The pressing need for entrepreneurship in India
So far India has mainly viewed entrepreneurship as a vent for the ideas that the entrepreneur has. It is a way to transform such novel ideas into sustainable businesses and then carrying it forward. Another common perception is that those who decide to start something on their own are the ones who are either fed up working for somebody else or do not choose to do so at all. They are valiant risk-takers, excellent negotiators, and perseverance is their middle name. Now, how true these actually are or if they are true at all, is a debate for some other day. Today, I am here to shed light on two responsibilities that every entrepreneur out there has, and are, according to me, of prime importance. They are namely – Job Creation and Wealth Creation.
– Job Creation – India has always been a country that has struggled with exceptionally high rates of unemployment. Last time I checked, the number stood at a staggering 8.8% (http://en.wikipedia.org/wiki/List_of_countries_by_unemployment_rate). This is happening in a country with a whopping 1.25 billion people, of which a sizeable chunk fall in the employable category, unlike China. To put in simpler words, we have plenty of people queuing up for jobs, but we do not have jobs to offer them. There is a demand for work and it is the entrepreneurs who have to step up and supply it. The Indian corporate sector is not large enough to accommodate all of the unemployed and truth to be told, not all of them are competent yet to be employed there. The onus is once again on the start-ups to provide suitable employment to those who need it. They should also take care of training those who need polishing before they can enter the workforce. If India is to bid unemployment goodbye once and for all, entrepreneurship has to assume a frontline position.
– Wealth Creation – When somebody asks India’s position on the GDP ladder, our chest swells with pride as we say that it’s 10th with a nominal GDP value of $2.047 trillion. But what stays hidden or rather unsaid is that when the time comes to compute the GDP per capita, we are lost somewhere at the 130th position with a value of $1,625 (http://en.wikipedia.org/wiki/Economy_of_India)! This is happening because a person who is earning is practically funding somebody else who is not. Though the GDP growth rate is around 4.7%, the overall trend has been a declining one over the past decade (http://ventureburn.com/2013/11/potential-vs-politics-can-india-rise-above-to-become-a-powerhouse/). Logic suggests that the income per person needs a serious boost and that can only happen when every single person can contribute to the GDP. Once again it is entrepreneurship that is responsible for ensuring that not only the size of the pie is increased for everyone, but also that each person gets a larger slice of it than what she/he is receiving currently. This can be made possible if the start-ups which are born in India remain within the country, employing people from this nation. Even if the ventures are to be sold off, the entrepreneurs can ensure that they go to Indian buyers, albeit keeping their own profitability in mind.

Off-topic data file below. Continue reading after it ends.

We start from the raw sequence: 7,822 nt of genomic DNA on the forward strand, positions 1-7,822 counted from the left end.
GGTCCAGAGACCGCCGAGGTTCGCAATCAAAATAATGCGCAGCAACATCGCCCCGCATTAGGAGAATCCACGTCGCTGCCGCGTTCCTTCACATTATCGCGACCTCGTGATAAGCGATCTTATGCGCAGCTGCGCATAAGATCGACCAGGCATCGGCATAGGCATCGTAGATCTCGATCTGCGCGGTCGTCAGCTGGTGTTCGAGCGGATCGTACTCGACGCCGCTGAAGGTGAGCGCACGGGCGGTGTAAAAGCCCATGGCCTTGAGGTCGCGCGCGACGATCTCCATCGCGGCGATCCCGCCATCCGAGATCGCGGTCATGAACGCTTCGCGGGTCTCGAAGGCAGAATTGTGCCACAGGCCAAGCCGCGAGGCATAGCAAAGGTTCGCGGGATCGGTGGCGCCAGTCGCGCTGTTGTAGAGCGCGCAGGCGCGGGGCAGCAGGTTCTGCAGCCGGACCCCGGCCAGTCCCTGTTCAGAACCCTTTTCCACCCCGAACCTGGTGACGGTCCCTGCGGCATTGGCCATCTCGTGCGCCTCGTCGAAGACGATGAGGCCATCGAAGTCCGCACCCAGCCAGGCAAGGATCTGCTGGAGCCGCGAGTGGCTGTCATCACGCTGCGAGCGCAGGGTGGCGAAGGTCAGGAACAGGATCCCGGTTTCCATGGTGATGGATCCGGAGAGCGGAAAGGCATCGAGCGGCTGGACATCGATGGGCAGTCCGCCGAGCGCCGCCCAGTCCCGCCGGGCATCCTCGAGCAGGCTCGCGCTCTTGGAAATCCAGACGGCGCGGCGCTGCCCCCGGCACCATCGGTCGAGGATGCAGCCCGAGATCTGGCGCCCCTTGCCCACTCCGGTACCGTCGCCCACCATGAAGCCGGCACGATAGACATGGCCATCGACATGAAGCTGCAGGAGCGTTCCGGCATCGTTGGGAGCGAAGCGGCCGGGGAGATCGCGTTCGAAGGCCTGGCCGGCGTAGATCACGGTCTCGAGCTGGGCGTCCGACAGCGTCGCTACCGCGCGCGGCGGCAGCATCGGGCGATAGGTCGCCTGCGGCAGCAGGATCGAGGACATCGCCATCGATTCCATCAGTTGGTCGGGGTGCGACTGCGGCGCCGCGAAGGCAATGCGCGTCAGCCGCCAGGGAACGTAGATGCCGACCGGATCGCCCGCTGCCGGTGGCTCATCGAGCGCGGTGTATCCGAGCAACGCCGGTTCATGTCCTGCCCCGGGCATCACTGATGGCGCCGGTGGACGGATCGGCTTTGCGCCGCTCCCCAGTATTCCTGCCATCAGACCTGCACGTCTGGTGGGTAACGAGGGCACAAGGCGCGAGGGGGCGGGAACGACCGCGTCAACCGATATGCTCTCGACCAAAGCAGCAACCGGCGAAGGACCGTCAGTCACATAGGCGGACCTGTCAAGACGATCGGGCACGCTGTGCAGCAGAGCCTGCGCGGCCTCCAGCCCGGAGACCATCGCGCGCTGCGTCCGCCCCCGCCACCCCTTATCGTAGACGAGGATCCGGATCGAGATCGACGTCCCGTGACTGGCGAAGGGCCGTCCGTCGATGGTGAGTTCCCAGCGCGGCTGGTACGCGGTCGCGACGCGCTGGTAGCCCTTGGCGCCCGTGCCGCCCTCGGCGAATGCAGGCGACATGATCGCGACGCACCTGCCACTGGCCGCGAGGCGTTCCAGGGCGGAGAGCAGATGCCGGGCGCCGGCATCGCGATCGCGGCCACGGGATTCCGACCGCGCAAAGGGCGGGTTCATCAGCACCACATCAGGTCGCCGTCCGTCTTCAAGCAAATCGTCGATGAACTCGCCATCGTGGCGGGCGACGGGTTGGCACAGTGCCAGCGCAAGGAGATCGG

Having said all this, we also need to make sure that entrepreneurs are given an environment where they can thrive prosperously. But once again, the story here is not a very happy one. According to a study by The World Bank and its private sector investment arm the International Finance Corporation (IFC) called Doing Business 2013, India currently ranks a paltry 173 out of a total survey of 185 countries (http://techcircle.vccircle.com/2012/10/23/india-slips-in-global-ranking-for-ease-of-starting-up-biz-pegged-at-the-bottom-heap/), when it comes to the ease of starting a business here. Another statistic reveals that the country has two start-ups being launched every day (http://ventureburn.com/2013/11/potential-vs-politics-can-india-rise-above-to-become-a-powerhouse/). Hence, the conclusion is that though there are no dearth of ideas or business plans, the conditions to support them or see them to fruition are somewhat lacking in India.
Here is where the government needs to step in with favourable policies, regulations, and tax benefits not only for the budding entrepreneurs but also for venture capitalists, angel investors, and banks, who are in actuality working in tandem to ease the burden off the federal’s shoulders. Another thing that has been long overdue is motivating and encouraging women entrepreneurs to enter the market by providing them the necessary support. On the other hand, the entrepreneurs must not think that whatever they are doing is simply for fulfilling their quota of social responsibility. They must feel assured that the true purpose of their start-ups will always be giving shape and form to their vision and dream. They do not have to compromise for the sake of society and nothing is to be gained at the cost of their plans. It is just that while they surge ahead in their paths, they should take along a few others, and consequently the country, with them.